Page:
Provides a wealth of handbooks, newsletters, briefs, tutorials, and tools to assist through the twists and turns of program evaluation. Includes information for planning, data collection and analysis, and strategies to share results.
Reducing stigma—and treating people with dignity when they ask for support—can have a powerful impact on alleviating food insecurity for college students, says a new report from the Hope Center on College, Community, and Justice. The study shares five valuable lessons from a pilot intervention at Compton College to connect eligible community college students to Supplemental Nutritional Assistance Program (SNAP) benefits.
Five years after the Department of Education launched the Second Chance Pell Experimental Sites Initiative (SCP), data highlights the impact of expanding postsecondary education programs in state and federal prisons.
Nearly $3.6 billion in Pell Grants wasn’t claimed by eligible high school seniors last year, a new analysis from the National College Attainment Network found. That’s a slight drop from the Class of 2021, which left $3.75 billion in Pell Grants on the table. NCAN’s latest report is the second in a series tracking unclaimed Pell Grant dollars.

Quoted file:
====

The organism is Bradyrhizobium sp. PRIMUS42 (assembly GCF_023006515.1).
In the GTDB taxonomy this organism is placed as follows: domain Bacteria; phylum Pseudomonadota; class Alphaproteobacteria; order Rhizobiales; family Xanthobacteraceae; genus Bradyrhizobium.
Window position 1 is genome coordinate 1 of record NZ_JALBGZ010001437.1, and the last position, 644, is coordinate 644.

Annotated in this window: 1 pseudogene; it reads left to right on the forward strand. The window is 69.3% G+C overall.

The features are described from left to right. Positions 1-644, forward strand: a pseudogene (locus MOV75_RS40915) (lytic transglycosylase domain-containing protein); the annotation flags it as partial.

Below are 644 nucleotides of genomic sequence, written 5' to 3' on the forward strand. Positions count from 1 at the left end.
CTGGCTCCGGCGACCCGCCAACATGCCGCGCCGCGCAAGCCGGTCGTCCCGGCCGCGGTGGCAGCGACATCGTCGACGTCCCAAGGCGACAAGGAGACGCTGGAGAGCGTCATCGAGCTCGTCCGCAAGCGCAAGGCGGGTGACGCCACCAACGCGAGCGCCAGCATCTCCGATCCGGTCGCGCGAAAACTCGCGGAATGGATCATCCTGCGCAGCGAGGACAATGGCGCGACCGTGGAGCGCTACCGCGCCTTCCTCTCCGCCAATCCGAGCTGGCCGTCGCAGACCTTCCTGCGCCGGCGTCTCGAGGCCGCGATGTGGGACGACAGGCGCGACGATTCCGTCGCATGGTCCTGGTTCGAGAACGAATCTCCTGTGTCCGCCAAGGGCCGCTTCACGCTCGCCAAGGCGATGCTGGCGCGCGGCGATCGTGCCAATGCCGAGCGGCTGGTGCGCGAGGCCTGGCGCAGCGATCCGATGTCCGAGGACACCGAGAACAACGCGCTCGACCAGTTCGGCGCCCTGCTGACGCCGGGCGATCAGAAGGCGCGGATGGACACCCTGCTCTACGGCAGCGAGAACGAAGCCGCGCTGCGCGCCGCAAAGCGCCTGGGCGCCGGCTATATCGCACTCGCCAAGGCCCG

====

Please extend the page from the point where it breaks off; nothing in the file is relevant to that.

Every additional hour of average nightly sleep early in the semester is associated with an 0.07-point increase in end-of-term grade point average, according to study published this week in Proceedings of the National Academy of Sciences.
Complete College America (CCA), a national non-profit organization with the mission of raising postsecondary attainment in the U.S., has released a report titled, "Using a Measurement System to Strengthen Student Success Reforms" along with a companion workbook that provides step-by-step guidance and tools toward the effective and impactful use of data.
Research has repeatedly found that higher education programs in prisons reduce recidivism. And the higher a degree an incarcerated person earns, the less likely they are to re-offend, down to a 0% recidivism rate for those who have earned a master’s, according to the Bureau of Justice Statistics.